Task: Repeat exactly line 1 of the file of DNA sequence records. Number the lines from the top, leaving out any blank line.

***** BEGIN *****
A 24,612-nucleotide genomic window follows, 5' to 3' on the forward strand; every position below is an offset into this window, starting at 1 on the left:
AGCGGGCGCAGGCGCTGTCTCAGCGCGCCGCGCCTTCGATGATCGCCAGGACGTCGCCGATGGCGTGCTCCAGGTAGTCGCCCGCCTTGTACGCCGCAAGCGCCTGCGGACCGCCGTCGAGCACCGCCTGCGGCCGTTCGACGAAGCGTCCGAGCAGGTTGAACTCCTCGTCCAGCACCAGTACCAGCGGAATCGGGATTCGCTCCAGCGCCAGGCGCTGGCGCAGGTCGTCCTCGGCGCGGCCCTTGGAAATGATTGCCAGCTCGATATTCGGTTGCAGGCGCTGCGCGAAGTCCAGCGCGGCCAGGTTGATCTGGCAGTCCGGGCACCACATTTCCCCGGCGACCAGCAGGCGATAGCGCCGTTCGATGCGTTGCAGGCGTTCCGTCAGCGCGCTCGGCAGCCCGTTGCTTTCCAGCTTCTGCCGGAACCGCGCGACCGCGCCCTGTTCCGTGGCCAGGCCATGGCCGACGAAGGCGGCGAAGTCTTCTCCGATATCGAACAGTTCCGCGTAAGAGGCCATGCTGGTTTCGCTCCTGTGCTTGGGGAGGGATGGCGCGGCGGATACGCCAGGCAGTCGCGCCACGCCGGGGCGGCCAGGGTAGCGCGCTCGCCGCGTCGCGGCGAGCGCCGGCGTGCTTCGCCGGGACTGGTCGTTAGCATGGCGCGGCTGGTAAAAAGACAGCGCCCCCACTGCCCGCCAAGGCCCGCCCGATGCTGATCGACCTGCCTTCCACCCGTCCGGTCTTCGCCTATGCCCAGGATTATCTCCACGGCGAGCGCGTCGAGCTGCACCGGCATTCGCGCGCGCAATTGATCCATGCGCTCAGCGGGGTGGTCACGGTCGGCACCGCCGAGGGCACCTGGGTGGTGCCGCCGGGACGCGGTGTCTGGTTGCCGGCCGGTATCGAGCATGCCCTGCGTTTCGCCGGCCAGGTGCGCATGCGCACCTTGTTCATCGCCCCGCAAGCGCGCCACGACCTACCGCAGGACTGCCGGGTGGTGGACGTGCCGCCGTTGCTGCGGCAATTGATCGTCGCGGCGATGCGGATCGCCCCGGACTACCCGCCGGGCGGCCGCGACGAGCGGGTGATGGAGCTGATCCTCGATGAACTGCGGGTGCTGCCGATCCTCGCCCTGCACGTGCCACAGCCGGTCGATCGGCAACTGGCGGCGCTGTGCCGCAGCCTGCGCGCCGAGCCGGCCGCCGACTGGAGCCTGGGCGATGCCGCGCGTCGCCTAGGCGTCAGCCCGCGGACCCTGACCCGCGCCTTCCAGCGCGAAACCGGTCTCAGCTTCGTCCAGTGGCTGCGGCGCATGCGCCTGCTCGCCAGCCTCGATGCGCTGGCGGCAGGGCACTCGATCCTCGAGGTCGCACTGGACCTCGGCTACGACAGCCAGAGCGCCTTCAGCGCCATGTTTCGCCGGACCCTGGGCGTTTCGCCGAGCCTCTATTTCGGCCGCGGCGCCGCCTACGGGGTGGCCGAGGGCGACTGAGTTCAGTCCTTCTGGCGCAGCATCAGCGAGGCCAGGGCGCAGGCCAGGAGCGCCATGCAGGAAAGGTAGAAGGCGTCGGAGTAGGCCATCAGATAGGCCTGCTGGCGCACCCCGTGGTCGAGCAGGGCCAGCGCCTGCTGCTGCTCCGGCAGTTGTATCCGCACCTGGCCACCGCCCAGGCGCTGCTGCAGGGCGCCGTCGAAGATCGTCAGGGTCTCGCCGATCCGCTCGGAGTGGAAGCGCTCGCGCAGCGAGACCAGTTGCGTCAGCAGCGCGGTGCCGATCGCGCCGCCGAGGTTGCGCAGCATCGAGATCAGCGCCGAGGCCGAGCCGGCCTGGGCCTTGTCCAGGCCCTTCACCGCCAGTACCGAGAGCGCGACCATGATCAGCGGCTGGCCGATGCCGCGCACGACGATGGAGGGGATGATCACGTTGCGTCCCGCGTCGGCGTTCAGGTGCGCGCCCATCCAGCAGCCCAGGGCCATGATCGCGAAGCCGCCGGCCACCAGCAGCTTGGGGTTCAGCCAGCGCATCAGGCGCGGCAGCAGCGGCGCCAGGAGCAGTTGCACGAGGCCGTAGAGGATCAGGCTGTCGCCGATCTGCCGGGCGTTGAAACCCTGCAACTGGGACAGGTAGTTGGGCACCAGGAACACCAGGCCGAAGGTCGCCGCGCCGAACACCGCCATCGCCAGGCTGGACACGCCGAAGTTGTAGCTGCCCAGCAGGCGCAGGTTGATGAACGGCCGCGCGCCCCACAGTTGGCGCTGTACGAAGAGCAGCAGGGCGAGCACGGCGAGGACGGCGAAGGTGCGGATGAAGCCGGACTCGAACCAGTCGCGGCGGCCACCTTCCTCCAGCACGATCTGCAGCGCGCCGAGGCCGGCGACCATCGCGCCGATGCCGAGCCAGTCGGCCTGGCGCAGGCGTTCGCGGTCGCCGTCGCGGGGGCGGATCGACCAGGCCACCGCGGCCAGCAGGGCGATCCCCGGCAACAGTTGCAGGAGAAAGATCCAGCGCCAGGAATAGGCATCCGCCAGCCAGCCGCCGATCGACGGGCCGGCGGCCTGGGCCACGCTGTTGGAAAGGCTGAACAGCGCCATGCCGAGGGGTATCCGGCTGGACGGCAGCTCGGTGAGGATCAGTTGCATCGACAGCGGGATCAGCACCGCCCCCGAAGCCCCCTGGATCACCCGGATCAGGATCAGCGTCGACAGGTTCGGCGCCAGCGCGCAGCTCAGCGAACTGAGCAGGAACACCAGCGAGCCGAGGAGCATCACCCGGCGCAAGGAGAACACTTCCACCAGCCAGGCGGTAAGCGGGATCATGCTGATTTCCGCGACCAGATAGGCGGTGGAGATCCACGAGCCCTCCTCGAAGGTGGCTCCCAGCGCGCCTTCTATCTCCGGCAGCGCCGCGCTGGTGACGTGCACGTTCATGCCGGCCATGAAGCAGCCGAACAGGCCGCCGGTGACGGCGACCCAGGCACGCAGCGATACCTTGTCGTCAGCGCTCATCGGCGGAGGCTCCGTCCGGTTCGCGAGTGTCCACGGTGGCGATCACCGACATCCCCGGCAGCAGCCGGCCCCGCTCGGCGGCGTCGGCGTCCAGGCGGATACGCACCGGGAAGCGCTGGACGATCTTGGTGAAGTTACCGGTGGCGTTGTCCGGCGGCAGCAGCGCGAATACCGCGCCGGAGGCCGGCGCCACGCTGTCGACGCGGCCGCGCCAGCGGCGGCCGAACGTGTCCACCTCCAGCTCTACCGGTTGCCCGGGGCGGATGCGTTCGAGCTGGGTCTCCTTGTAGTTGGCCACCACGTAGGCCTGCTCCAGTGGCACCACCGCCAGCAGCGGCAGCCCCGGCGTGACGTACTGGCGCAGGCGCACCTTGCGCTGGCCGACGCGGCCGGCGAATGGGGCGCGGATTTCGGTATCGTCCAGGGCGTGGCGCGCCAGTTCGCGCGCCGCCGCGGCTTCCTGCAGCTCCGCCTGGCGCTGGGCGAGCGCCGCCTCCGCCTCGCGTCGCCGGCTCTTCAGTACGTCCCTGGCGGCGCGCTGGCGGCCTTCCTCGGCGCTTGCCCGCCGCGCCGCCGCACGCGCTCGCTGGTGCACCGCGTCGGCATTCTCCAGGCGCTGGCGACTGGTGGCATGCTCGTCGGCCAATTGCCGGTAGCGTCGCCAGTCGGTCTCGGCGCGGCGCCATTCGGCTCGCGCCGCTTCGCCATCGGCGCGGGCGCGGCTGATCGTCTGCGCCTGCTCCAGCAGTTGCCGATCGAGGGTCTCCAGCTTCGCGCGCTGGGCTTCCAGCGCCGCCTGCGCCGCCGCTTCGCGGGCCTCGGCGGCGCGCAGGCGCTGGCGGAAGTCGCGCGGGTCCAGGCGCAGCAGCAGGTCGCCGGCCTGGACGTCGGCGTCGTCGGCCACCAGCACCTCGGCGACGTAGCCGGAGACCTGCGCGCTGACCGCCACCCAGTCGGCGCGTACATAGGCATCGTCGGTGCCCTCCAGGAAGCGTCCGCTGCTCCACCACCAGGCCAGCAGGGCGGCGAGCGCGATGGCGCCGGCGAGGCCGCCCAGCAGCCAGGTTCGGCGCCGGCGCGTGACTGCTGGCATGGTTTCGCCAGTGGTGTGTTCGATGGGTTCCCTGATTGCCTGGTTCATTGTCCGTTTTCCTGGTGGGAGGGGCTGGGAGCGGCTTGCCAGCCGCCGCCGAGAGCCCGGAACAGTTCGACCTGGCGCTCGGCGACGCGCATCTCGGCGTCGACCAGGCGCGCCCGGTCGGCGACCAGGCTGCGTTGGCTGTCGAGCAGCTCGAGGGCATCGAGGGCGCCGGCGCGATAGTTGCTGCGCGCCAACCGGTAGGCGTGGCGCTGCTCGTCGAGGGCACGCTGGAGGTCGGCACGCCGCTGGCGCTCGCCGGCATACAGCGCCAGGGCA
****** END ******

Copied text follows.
A 24,612-nucleotide genomic window follows, 5' to 3' on the forward strand; every position below is an offset into this window, starting at 1 on the left: